The college admissions test is three hours long, or almost four if a student takes the optional essay. Learn more about the structure of the SAT Test and how to prepare for test day.
1. Focus on a single question – Take it easy and relax. Don’t worry about the next 20 questions. You may feel the need to rush and that’s normal. If you’re patient, you will work faster and produce better results.
2. Utilize a two-pass approach – Answer all questions that you can on your first pass through. Each question is weighted the same point. Don’t let one question eat up your time. Circle the question and move on to the next. Tip: The first set of grid-in questions is easier than the last handful of multiple-choice questions. If you’re having trouble, go ahead and skip to the grid-in questions. On your second pass, go back to the first question you circled. Use everything in your math toolbox. Answer the ones that you’re most comfortable with first. Within the last 30 seconds, answer the remaining multiple-choice questions and write down an answer for the grid-in questions. Remember, there is no point deduction for incorrect answers!
3. Use the process of elimination – Look to eliminate answer choices and you’ll have a better chance in getting the question correct. Consider values in the problem and use logic to your advantage.
4. Draw in your test book – Test booklets include extra white space. Use the space around the problem and to the sides. Write down steps, draw a chart, label the sides of shapes, and strike out incorrect answers. You can even rewrite important numbers or phrases. This helps reduce careless mistakes and justifies answers.
5. Don’t erase computations in your test book – This is a waste of time. Just cross out calculations that you no longer want to consider. This is faster than trying to erase with your pencil, especially if you’ve written out a lengthy formula.
6. Information that is irrelevant – On occasion, you’ll find that a certain SAT math question contains information that is not required. This piece of information doesn’t have anything to do with solving the problem. This can make students second guess themselves. If you’ve solved the problem without using the piece of information in question; chances are that you’ve solved the problem correctly. Put a star or X next to information that may not be required.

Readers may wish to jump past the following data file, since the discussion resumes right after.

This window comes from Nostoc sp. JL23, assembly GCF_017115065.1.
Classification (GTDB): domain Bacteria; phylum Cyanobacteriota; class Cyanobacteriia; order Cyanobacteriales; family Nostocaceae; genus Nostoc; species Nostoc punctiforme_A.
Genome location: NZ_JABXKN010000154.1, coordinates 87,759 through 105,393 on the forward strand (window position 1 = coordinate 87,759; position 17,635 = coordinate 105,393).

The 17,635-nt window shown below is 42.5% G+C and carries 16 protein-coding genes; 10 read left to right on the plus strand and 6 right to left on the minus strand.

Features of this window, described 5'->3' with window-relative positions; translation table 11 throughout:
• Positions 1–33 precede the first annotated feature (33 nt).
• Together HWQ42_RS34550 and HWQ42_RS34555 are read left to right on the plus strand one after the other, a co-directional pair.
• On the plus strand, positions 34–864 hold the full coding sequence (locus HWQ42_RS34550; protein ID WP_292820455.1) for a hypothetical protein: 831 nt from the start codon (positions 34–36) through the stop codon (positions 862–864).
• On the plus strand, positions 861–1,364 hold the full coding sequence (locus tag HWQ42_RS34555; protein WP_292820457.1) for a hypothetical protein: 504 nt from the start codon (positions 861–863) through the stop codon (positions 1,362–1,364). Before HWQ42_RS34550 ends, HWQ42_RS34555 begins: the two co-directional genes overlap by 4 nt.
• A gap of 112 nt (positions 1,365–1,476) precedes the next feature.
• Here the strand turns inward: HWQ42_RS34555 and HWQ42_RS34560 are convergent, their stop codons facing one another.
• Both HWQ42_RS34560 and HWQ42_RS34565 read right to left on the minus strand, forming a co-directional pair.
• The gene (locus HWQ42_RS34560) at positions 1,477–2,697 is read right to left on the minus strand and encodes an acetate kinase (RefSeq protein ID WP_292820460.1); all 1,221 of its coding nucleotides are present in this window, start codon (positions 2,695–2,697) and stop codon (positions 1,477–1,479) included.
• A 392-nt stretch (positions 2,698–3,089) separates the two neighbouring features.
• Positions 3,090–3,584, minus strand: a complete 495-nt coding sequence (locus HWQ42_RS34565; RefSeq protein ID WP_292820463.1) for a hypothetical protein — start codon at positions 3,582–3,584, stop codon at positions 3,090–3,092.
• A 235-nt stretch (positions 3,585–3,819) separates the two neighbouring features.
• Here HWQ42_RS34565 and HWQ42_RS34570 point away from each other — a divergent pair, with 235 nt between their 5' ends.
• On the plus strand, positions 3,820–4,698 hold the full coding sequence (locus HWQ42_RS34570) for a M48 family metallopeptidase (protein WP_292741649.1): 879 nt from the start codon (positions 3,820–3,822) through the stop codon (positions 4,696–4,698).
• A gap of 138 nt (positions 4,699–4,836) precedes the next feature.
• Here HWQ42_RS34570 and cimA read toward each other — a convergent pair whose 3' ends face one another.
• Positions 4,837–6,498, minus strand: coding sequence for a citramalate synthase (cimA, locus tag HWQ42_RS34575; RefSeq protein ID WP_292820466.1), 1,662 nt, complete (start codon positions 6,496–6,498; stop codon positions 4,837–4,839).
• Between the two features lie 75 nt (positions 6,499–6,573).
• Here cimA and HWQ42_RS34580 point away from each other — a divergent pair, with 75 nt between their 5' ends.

7. Re-check your work, but do it efficiently – Perform a quick spot check after each section. It’s better to do this at the end of each problem then at the end of the entire section. The SAT contains “attractor answers” that lure students into picking a false answer. They seem correct to the student because the student doesn’t fully understand the problem. Tip: Use your calculator to verify the answer. Plug in the answer to see if it fits into the equation. Make sure you answered the question completely and not just a step in finding the correct answer.
8. Turn algebraic expressions into solid numbers – Most of the SAT math problems can be solved by picking select numbers for certain variables. It’s useful to know what types of questions can be solved this way. This approach works well with problems where the answers are variables. When you pick your own numbers, you’ll be able to turn algebraic expressions into solid numbers. For example, a problem that involves minutes or seconds, try utilizing the number 60.
9. Plug in answer choices – Plugging in numbers is a useful SAT math strategy. Try solving a problem in the reverse direction, by plugging in the provided answer choices. Doing so, will help tackle the more difficult questions. Plugging in is also beneficial on word problems.
10. Don’t forget about your calculator – Your calculator is only allowed on one of the two SAT math sections. About half of the questions on the calculator allowed section really require one. The calculator will find graphing points for you and take care of fractions. The best calculators approved by the College Board will let you compute trigonometric functions and setup graphing plots. Check the College Board website calculator policy section for more details.
11. Grid-in questions – There are 13 total grid-in questions on the redesigned SAT. Grid-in questions progress from easy to difficult. Students should always answer the easier grid-ins before attempting the more difficult grid-ins. Make sure the "ovals" are filled in correctly. Grid-in answers will never be a negative number. Some grid-in questions have more than one correct answer. The student must enter in mixed numbers as improper fractions or decimals. Always start with the far left grid-in column!
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